Employers out of touch with staff over return to office

11 December 2020 Consultancy.uk
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As England exits a nationwide lockdown for the second time, employees fear that they will be expected to return to a ‘normal’ office routine. According to a new survey, more than half of staff have enjoyed a better work-life balance in 2020 than before the pandemic, while a similar number fear their bosses are out of touch with their expectations regarding their return to the office.

As of December 2nd 2020, England has ended its second national lockdown to enter a three-tier structure where some parts of the country will be allowed to drastically ease their precautionary measures. Under these tiers, people are still being encouraged to work from home if they can, and across all three tiers, gatherings for work purposes are only allowed where they are reasonably necessary. Even so, the new rules could mean that, as the end of the calendar year approaches, many employees could be asked into the office to prepare for the end-of-year and regroup ahead of 2021.

As some companies may look to bring some members of staff back in before the end of the year, nationally representative research from Theta Global Advisors has found that the majority of employees have little desire to return to business as usual. Polling 2,000 UK workers, the study found that 57% of staff do not want to go back to ‘normal’, while a further 60% expect that the future of work will need to change drastically in the wake of the lockdown months, if firms expect to hang on to their best and brightest.

Employers out of touch with staff over return to office

At the same time, only 44% said they do not expect to return to the office in 2020, suggesting that a sizeable portion of employees do suspect their business’ leaders are planning to ask them back. This could prove to be a major problem for staff and the business as a whole, as 35% of respondents said going back to work in a traditional office environment would have a negative impact on their mental health, which in turn will negatively affect their productivity.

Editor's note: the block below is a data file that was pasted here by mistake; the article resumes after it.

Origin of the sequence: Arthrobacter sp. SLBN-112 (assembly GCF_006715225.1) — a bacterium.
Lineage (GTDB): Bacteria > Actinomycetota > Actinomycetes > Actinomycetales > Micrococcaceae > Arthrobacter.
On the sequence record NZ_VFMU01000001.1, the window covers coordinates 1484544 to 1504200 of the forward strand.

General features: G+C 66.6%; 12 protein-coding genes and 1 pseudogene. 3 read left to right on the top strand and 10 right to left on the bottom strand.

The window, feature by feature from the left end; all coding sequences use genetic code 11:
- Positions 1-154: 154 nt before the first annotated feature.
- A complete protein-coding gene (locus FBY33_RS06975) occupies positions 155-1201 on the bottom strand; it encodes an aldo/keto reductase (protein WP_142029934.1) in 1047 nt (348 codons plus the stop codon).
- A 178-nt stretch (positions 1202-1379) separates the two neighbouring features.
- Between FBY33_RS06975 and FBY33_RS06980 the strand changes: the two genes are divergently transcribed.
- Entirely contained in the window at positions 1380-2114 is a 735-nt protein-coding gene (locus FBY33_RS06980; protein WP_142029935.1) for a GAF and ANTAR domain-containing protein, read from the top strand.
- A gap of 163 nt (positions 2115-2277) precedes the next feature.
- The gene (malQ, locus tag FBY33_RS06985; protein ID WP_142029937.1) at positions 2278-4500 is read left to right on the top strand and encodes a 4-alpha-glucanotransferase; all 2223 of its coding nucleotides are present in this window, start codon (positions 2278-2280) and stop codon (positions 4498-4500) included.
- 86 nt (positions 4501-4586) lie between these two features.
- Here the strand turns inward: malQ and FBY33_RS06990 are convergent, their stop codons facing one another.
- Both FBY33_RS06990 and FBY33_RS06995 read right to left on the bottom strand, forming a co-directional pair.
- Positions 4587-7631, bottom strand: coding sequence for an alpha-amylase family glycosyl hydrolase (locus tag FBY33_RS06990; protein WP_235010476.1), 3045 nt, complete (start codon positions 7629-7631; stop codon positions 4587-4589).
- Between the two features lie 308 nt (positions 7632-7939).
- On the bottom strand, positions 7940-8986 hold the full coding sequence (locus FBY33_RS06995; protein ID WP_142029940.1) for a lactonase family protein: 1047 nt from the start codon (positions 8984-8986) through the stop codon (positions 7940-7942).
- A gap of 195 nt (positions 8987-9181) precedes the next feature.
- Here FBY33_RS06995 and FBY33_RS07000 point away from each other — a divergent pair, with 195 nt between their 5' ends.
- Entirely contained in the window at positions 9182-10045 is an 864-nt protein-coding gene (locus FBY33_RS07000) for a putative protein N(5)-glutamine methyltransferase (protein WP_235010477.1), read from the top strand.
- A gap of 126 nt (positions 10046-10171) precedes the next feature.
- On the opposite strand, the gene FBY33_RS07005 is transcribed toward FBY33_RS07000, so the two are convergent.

In stark contrast from analysis of sentiment among business leaders – which has routinely suggested bosses are fearful that prolonging a return to the office is harming the mental health of employees – many workers feel that on the contrary, they are better off working remotely. Around 52% of those polled said they had enjoyed a better work-life balance in the lockdown months, something that came as a revelation to 40% of staff, who had not realised how bad things had been beforehand. As a result, more than one-third of respondents are now mooting a career change.

According to Theta Global Advisors, 34% of workers are either considering going into business for themselves, or going into consulting or another line of freelance work. Multiple reports have found that freelance consultants have a better sense of work-life balance, which remains the top motivator leading highly skilled employees voluntarily into the world of independence.

However, many employers may have other ideas about the coming return to work. Previous research from Theta Global Advisors found that fewer than half of bosses believe the working environment has changed for the better in the last year, while close to one-third have permanently streamlined their workforce during the coronavirus outbreak.

Many of the staff polled by Theta Global Advisors seem concerned by their boss’ behaviour during the lockdown, and are concerned that business leaders are not acting with their interests at heart. In a previous survey, researchers had already found that 24% said their employer hadn’t explored any flexible working options to help them or their colleagues return to work. This follows from another study from the same researchers, where over half of respondents said the decision makers in their workplace were out of touch with the processes required to ensure their teams work efficiently and productively.

Chris Biggs, Managing Director of Theta Global Advisors, commented, "If you are being encouraged back to work this week, it is perfectly natural to feel some trepidation. However, employers are tentative and want to make sure that their teams are both safe and can continue to work productively this December and into 2021. In order to bring people back to offices safely and with confidence… businesses should look to gauge their employee's attitudes on how they want to work going forward, their concerns and desires. A collaborative approach will be far more beneficial to the company than forcing a decision made onto people without consultation.”